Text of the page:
Ashford is founded by the Anglo-Norman de Burgo family following their defeat of the native O’Connors of Connaught. the de Burgo’s would build several such castles throughout the province, but Ashford would remain the principal stronghold. The native O’Connors also leave a legacy in the form of the nearby 12th century Augustinian abbey of Cong, built on the site of a 6th century monastery.
After more than three and a half centuries under the de Burgo’s, Ashford passes into the hands of a new owner. Following a fierce battle between the forces of the de Burgo’s and those of the English Lord Bingham, governor of Connaught, a truce is agreed and the castle falls to Bingham who adds a fortified enclave within its precincts.
The famous Ashford estate is established by the Oranmore and Browne family and a fabulous french style chateau is added to the architectural splendour of the castle.
Ashford’s new owner, Sir Benjamin lee Guinness, extends the estate to 26,000 acres, building new roads, planting thousands of trees and adding two large victorian style extensions.
Sir Benjamin lee Guinness bequeaths Ashford to his son, Lord Ardilaun, an avid gardener who oversees the development of massive woodlands and rebuilds the entire west wing of the castle. 1915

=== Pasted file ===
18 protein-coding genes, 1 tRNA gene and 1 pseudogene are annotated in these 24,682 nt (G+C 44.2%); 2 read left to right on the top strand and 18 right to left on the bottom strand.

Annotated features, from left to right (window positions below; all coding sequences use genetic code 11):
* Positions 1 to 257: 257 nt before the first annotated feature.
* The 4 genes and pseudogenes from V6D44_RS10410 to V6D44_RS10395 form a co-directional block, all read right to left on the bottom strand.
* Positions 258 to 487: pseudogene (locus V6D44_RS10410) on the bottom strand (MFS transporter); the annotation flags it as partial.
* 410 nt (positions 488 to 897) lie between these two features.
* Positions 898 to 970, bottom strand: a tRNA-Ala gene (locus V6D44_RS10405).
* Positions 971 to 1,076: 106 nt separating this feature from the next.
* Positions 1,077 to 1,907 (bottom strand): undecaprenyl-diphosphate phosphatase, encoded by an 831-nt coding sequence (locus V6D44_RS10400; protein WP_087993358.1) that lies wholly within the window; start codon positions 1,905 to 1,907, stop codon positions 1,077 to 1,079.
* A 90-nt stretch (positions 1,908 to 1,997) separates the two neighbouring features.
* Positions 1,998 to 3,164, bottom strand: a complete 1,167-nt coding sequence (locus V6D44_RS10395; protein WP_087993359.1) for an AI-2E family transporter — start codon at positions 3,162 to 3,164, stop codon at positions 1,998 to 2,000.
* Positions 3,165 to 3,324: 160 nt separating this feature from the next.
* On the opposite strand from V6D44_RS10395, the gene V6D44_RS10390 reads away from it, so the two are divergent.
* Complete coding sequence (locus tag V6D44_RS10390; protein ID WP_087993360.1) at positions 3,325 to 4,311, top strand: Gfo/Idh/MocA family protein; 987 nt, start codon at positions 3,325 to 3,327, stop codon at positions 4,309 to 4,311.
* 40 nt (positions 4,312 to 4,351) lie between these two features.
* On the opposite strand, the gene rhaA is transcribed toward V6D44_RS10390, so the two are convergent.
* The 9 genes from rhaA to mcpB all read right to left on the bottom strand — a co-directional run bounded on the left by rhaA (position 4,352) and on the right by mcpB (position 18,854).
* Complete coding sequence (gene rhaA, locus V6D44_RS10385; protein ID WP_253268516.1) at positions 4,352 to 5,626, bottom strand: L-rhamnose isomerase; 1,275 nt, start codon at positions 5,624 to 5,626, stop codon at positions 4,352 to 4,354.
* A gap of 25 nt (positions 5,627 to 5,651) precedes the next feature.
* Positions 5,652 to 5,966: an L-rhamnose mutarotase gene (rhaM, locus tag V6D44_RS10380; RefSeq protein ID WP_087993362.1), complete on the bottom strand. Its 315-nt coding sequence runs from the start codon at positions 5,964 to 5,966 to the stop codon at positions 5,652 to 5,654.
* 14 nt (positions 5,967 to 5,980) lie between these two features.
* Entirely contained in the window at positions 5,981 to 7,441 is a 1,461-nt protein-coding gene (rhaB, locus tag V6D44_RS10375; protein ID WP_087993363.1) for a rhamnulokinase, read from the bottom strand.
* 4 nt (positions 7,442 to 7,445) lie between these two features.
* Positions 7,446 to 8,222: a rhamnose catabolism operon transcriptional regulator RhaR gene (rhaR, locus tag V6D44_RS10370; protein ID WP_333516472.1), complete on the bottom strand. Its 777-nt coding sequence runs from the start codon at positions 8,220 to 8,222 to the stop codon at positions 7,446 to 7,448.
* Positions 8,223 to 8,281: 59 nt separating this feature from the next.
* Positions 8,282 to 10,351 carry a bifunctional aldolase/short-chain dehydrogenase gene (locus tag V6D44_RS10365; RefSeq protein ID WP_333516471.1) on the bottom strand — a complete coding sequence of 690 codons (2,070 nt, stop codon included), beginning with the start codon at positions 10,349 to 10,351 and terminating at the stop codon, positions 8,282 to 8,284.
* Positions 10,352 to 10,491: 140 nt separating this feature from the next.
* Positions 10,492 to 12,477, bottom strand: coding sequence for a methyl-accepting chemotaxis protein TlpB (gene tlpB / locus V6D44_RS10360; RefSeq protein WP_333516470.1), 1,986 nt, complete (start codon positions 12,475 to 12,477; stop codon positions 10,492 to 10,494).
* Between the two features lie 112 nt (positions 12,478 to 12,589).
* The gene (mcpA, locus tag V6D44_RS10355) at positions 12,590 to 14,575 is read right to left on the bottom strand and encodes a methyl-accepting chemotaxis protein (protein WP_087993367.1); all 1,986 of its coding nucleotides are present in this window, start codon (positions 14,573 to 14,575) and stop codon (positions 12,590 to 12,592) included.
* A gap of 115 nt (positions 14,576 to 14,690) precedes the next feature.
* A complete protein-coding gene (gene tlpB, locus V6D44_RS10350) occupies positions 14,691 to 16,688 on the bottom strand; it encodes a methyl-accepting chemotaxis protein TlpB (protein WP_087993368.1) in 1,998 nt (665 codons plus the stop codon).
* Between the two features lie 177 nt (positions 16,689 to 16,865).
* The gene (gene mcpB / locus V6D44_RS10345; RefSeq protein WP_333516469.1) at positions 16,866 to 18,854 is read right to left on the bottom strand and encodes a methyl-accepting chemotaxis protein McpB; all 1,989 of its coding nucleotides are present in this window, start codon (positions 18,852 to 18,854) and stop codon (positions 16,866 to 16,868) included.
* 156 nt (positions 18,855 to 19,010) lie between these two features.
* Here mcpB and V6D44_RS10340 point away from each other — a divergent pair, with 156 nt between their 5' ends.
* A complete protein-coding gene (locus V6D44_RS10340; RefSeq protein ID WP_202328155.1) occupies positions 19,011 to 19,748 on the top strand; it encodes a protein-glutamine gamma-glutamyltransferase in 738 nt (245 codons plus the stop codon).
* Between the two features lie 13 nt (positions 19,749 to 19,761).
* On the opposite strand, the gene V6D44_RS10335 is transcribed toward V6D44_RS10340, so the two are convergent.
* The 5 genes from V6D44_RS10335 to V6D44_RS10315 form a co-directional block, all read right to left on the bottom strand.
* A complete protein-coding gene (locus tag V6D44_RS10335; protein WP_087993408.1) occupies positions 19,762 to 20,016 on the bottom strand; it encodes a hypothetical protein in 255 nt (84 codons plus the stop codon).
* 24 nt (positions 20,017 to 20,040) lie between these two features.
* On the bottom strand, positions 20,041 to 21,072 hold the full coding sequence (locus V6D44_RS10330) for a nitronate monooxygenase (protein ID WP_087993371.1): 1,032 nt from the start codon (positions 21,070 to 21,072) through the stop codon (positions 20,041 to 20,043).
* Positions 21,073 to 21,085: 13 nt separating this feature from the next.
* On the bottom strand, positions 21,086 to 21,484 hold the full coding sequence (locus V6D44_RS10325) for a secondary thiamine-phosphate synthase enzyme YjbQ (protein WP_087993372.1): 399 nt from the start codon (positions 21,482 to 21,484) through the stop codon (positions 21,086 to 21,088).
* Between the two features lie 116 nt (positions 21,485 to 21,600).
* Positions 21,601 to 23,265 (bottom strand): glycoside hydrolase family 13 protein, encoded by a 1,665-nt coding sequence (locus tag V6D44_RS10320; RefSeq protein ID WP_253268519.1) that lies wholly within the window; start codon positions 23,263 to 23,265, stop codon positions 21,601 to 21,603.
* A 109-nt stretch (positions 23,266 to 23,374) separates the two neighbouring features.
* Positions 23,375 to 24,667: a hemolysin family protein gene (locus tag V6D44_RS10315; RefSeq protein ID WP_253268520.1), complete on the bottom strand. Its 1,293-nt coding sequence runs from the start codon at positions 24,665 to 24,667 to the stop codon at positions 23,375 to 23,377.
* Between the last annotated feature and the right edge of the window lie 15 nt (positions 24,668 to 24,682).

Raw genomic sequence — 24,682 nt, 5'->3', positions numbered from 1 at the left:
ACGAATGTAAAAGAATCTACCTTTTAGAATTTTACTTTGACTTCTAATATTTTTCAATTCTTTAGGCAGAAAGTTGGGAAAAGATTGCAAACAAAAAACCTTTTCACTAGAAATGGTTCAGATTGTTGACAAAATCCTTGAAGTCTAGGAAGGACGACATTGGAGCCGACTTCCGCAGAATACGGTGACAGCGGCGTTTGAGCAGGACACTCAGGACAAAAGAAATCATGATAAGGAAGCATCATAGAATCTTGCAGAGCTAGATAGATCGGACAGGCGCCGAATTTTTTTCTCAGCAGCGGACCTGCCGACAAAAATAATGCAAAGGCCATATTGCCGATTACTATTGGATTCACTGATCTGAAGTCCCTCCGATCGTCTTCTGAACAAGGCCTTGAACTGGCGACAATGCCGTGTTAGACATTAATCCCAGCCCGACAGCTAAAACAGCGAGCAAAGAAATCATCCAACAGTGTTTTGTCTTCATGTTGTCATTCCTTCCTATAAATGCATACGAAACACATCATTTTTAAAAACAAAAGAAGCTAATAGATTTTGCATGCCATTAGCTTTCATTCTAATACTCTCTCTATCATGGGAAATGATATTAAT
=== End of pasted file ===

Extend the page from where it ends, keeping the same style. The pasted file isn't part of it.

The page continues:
Ashford is retained by the Iveagh trust on behalf of the Guinness family until it is bought by Noel Huggard in 1939. Huggard establishes the castle as a “First Class Hotel”.
The director John Ford comes to the west of Ireland to film what would become a movie classic “The Quiet Man”. Many of the films stars stayed at Ashford.
Ashford Castle is bought by John A. Mulcahy who oversees its complete restoration and expansion, doubling its size, building the golf course and developing the grounds and gardens.
A group of Irish American investors purchase Ashford. In the 16 years since, Ashford has been voted not only one of the best hotels in Ireland by the most discerning guidebooks, but also one of the top 50 resort properties in Europe.